The Czech conductor, harpsichordist and French horn player, Václav Luks, studied at the Conservatory in Plzeň and at the Academy of Performing Arts in Prague. He fully developed his passion for early music while studying at the Schola Cantorum Basiliensis in Switzerland, studying keyboard performance in the studios of J.A. Bötticher and J.B. Christensen. Among his activities there was the co-founding of the wind octet Amphion, and he played principal horn at the Akademie für Alte Musik Berlin.
After returning to the Czech Republic, in 2005 Václav Luks transformed the ensemble Collegium 1704 into a full-time Baroque orchestra, and he founded Collegium Vocale 1704. He has earned renown in the world of early music not only as an outstanding player of orchestral and chamber music on the harpsichord and French horn, but also foremost as an exceptionally conductor gifted with unerring intuition and a feel for the interpretation of the works of such old masters as Jan Dismas Zelenka, J.S. Bach and George Frideric Handel.
As a soloist or member of various chamber ensembles, Václav Luks has appeared on many significant stages in Europe as well as overseas. He is regularly invited to cooperate with the leading European orchestras focusing on interpretation of the historical music, such as Akademie für Alte Musik Berlin, La Cetra Basel, and co-operates with radio companies and music publishers (Zig-Zag Territoires, Supraphon, Pan Classics).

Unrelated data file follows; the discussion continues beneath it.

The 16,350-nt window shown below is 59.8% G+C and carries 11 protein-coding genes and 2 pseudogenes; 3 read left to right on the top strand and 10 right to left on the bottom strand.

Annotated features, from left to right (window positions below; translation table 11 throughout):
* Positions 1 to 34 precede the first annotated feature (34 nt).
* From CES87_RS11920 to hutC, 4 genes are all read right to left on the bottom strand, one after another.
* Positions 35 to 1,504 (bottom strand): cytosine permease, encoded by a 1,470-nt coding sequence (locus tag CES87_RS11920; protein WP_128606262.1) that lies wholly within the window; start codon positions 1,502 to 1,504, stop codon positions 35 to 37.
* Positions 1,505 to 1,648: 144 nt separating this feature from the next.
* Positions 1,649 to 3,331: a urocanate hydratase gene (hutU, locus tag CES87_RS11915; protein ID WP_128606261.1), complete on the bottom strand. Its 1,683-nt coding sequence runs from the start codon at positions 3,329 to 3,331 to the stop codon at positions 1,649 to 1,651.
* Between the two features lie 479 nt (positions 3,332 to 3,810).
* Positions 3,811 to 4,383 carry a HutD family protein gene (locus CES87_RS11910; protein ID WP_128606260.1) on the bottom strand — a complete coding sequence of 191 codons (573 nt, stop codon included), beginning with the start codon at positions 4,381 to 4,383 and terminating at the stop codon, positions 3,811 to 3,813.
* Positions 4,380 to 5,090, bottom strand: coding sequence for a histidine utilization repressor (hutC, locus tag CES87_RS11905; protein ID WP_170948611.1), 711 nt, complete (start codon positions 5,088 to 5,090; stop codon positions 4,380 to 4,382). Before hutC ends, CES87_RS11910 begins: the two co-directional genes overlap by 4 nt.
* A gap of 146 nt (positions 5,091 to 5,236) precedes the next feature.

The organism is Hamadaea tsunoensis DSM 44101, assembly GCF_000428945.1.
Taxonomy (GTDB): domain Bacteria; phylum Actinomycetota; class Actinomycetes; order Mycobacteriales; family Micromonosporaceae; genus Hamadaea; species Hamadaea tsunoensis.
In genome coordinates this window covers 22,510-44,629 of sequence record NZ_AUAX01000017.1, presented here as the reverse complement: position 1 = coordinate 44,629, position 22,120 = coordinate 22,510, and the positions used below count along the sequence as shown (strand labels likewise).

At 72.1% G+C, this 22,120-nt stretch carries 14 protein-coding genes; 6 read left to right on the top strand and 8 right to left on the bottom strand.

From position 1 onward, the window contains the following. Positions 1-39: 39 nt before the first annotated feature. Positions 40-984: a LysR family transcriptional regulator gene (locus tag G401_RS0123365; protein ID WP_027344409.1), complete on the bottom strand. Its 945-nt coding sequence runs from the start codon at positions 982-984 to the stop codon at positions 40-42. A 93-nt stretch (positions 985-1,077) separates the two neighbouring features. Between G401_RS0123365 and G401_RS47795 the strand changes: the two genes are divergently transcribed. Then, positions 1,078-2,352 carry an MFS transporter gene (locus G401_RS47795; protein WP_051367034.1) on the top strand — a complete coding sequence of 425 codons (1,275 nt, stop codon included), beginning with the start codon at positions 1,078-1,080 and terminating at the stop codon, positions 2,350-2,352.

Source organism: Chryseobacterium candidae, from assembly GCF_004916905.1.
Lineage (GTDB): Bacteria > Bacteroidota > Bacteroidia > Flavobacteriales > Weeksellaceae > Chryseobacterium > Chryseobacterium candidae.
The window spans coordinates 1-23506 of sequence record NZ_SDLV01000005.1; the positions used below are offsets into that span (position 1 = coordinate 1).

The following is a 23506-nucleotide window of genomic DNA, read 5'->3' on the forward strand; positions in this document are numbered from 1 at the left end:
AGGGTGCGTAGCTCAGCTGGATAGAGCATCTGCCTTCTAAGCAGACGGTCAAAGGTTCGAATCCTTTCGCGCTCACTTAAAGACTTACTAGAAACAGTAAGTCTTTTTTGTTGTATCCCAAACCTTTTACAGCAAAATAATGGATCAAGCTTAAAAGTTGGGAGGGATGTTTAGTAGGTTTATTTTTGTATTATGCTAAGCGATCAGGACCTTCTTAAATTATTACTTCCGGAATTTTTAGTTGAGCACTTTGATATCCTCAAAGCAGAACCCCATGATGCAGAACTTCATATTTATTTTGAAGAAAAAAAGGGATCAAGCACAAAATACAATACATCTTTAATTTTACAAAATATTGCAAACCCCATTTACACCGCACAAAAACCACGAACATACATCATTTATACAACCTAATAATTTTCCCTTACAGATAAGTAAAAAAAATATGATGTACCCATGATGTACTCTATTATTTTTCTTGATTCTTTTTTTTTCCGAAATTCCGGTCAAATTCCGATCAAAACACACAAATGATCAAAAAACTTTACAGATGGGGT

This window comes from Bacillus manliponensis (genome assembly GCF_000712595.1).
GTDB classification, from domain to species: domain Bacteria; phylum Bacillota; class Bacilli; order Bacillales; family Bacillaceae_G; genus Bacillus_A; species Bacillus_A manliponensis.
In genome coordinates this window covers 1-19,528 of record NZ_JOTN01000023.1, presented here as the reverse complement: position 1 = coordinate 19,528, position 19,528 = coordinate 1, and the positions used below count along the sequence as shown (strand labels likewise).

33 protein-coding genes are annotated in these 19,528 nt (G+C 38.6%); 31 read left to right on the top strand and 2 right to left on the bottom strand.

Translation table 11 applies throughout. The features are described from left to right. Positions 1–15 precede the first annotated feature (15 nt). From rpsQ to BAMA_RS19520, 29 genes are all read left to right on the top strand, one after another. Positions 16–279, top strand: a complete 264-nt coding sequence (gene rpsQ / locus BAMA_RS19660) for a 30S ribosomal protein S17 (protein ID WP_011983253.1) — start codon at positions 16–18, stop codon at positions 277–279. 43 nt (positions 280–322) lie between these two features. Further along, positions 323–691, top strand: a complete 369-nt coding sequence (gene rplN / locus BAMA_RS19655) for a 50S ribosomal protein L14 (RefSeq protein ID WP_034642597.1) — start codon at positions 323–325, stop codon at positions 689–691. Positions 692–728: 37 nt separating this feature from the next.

Apart from concerts, Václav Luks does intensively the research of music historical sources of the Czech Republic, Austria and Germany and studies the sources of the play of basso continuo with the Baroque keyboard instruments. He taught at the Academy of Performing Arts in Prague (1996-1999), at the University of Music and Theatre F. Mendelssohn-Bartholdy in Leipzig (2001-2003) and at the moment he cooperates with the Janáček Academy of Music and Performing Arts in